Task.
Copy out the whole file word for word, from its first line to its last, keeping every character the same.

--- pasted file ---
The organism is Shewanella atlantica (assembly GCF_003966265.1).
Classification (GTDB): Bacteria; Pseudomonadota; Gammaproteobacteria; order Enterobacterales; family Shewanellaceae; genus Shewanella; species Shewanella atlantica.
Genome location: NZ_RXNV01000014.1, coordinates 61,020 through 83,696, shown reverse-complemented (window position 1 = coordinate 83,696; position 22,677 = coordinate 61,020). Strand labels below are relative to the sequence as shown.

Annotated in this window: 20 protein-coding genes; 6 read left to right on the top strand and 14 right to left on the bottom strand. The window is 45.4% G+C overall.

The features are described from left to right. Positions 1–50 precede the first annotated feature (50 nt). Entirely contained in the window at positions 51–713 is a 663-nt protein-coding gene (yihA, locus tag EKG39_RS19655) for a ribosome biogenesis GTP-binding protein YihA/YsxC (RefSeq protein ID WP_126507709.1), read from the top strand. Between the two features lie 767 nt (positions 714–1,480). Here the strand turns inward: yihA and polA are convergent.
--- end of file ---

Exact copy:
The organism is Shewanella atlantica (assembly GCF_003966265.1).
Classification (GTDB): Bacteria; Pseudomonadota; Gammaproteobacteria; order Enterobacterales; family Shewanellaceae; genus Shewanella; species Shewanella atlantica.
Genome location: NZ_RXNV01000014.1, coordinates 61,020 through 83,696, shown reverse-complemented (window position 1 = coordinate 83,696; position 22,677 = coordinate 61,020). Strand labels below are relative to the sequence as shown.

Annotated in this window: 20 protein-coding genes; 6 read left to right on the top strand and 14 right to left on the bottom strand. The window is 45.4% G+C overall.

The features are described from left to right. Positions 1–50 precede the first annotated feature (50 nt). Entirely contained in the window at positions 51–713 is a 663-nt protein-coding gene (yihA, locus tag EKG39_RS19655) for a ribosome biogenesis GTP-binding protein YihA/YsxC (RefSeq protein ID WP_126507709.1), read from the top strand. Between the two features lie 767 nt (positions 714–1,480). Here the strand turns inward: yihA and polA are convergent.